Treating Bunions

Written by Charlotte Wood (last updated April 8, 2009)

Your feet are used all the time and withstand extreme amounts of pressure and pain to keep you going. You use your feet to go lots of place: school, work, home, the club, the pool. Your feet get lots of wear and tear, and so it's not wonder that they may hurt every once in a while. If you think you may have a bunion, you'll need a couple sets of information: You'll need to know exactly what a bunion is so you can actually diagnose yourself. You'll also need to know how to treat your bunion if it turns out that you have one.

First things first: what is a bunion? Bunions are an enlargement of the tissue around a joint, a structural deformity of the bone. The deformity occurs between the actual foot and the joint of the big toe. You can usually tell that you have a bunion if you have a large bump on the joint of your big toe—bunions are also characterized by swollen tissue around the joint, and they hurt!

So, if turns out that you do have bunions, you'll want to treat them right away. You're going to have to change your footwear so the bunion isn't aggravated—aggravated bunions are no good at all! Depending on the severity of your bunion (or bunions), you might need to have medication or other orthotics. You'll probably want to go your doctor to talk about what types of treatments your should pursue. There is a variety of orthotics available to you: bunion cushions, splints, toe or bunion separators, bunion splints, bunion cushions, and bunion regulators. Talk with your doctor about what treatment methods are best for you.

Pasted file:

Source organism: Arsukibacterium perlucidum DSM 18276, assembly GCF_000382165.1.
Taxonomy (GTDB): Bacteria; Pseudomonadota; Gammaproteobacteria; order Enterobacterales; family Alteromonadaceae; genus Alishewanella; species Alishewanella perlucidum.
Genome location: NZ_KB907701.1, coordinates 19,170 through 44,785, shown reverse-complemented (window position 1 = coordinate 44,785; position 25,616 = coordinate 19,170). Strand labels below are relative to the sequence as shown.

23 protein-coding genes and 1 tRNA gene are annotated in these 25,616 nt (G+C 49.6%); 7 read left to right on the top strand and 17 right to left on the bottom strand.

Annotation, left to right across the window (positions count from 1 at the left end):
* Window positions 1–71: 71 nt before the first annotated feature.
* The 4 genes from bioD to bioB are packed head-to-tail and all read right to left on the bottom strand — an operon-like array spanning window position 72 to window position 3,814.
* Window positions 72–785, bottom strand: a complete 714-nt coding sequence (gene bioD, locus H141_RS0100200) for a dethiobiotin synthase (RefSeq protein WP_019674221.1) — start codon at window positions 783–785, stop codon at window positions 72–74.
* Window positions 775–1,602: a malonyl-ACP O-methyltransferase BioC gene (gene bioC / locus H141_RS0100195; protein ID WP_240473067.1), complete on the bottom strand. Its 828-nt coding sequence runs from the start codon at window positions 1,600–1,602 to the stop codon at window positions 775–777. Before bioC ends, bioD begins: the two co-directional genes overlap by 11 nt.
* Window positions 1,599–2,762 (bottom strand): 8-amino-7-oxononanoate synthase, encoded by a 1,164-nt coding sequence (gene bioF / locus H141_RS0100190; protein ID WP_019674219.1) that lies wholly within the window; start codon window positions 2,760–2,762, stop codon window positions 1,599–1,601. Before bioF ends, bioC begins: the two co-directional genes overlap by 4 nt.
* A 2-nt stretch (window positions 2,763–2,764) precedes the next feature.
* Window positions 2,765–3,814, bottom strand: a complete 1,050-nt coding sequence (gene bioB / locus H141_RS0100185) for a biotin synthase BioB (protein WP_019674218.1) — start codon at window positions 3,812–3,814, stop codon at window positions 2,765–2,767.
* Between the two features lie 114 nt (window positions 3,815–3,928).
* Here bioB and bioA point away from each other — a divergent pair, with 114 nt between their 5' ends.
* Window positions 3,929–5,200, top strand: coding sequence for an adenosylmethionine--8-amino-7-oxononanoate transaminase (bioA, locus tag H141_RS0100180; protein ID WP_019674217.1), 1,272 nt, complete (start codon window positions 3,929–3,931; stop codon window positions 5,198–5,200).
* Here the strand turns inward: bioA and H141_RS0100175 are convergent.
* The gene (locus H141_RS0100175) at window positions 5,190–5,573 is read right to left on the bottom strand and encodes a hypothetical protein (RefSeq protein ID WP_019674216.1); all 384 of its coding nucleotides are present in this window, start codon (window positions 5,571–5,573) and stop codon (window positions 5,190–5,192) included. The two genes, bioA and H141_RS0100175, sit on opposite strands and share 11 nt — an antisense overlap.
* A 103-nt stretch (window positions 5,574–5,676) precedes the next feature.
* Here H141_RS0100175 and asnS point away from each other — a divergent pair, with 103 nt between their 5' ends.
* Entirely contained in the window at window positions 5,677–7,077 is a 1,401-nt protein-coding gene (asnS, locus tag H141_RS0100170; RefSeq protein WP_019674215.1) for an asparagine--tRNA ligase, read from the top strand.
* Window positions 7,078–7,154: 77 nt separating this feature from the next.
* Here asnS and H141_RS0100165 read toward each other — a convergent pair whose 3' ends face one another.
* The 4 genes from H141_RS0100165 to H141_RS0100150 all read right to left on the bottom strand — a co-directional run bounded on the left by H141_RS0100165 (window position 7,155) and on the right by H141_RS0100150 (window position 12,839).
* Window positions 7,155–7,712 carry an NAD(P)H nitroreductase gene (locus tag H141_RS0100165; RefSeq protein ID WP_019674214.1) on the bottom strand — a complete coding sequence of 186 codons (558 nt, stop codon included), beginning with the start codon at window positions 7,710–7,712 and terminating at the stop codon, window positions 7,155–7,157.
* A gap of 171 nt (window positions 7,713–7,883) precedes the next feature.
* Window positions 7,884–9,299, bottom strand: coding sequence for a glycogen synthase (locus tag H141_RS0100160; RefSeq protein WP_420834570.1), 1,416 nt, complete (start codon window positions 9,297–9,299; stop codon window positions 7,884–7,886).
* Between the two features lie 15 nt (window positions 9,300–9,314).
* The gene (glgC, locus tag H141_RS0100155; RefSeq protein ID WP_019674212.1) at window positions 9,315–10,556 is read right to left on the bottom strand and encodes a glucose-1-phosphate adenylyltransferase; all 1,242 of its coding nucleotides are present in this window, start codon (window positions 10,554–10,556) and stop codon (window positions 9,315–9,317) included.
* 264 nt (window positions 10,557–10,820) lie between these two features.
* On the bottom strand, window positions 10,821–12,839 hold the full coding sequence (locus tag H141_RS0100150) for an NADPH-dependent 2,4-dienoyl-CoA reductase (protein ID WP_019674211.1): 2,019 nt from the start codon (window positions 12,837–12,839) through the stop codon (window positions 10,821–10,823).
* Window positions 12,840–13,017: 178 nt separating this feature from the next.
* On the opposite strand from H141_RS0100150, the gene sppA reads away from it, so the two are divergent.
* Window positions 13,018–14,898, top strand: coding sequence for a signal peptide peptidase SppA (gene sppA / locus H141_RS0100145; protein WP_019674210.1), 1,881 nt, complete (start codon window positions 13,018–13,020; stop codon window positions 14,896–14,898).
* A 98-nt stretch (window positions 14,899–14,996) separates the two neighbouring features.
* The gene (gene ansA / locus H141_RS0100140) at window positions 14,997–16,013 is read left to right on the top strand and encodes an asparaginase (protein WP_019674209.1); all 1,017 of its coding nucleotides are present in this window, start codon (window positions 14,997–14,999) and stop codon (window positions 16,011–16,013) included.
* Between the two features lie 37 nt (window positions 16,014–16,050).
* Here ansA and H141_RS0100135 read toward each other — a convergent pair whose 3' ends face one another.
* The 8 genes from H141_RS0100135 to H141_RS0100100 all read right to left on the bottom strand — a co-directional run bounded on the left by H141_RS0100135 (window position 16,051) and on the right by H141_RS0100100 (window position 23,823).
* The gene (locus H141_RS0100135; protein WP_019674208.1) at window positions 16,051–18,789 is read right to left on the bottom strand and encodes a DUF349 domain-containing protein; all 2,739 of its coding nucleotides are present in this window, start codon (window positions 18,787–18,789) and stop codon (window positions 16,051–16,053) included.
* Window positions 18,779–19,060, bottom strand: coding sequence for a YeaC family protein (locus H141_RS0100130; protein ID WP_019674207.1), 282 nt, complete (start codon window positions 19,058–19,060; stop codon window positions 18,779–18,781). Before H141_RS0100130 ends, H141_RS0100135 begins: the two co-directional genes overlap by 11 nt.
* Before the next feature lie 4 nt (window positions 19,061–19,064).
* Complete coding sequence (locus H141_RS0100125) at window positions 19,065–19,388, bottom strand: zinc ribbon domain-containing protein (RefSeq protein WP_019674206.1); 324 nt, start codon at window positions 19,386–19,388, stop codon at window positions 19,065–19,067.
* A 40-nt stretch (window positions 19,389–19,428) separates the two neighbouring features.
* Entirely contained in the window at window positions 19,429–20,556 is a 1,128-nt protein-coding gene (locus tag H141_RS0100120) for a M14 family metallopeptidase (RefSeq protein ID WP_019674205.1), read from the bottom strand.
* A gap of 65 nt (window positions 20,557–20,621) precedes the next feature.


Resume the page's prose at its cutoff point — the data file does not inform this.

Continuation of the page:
Some bunions might require surgery. You'll have to go and see a foot specialist to see what course of action is best for you. Bunion surgeries may have several options for the approach: removing the actual enlargement, straightening the toes, realigning the toes, shortening the toes, lengthening the toes. Depending on your own specific situation, you may need more surgery or less surgery. Your bunion surgery depends on several factors, including age, gender, and medical history. Recovery time takes about six to eight weeks, and can be performed under various forms of anesthesia.

Take the necessary steps to remove your bunions, and your feet will forever thank you!

Author Bio

Charlotte Wood


Treating Dry Skin

Dry skin can often lead to flaking, complexion frustrations, and woes. However, dry skin doesn't have to be such an ...

Discover More

Is Free Checking a Good Deal?

The word "free" is always a good one to hear, but when discussing banking, you can't just go off of that. Free checking ...

Discover More

Donating Stocks

It would be nice if we could all get to the point where we have too much money and in a manner of speaking, that's what ...

Discover More
More Health Tips

Ear Wax Removal

The development of ear max is a natural process, which actually has its benefits. However, a build up of too much wax or ...

Discover More

Recognizing Signs of Osteoporosis

No one wants osteoporosis—fragile, brittle bones. Read on for how to recognize if you are developing osteoporosis.

Discover More

Caring for Corns

Corns are definitely not comfortable, and they are, unfortunately, not hard to develop. If you suffer from corns, then ...

Discover More

If you would like to add an image to your comment (not an avatar, but an image to help in making the point of your comment), include the characters [{fig}] (all 7 characters, in the sequence shown) in your comment text. You’ll be prompted to upload your image when you submit the comment. Maximum image size is 6Mpixels. Images larger than 600px wide or 1000px tall will be reduced. Up to three images may be included in a comment. All images are subject to review. Commenting privileges may be curtailed if inappropriate images are posted.

What is eight minus 1?

There are currently no comments for this tip. (Be the first to leave your comment—just use the simple form above!)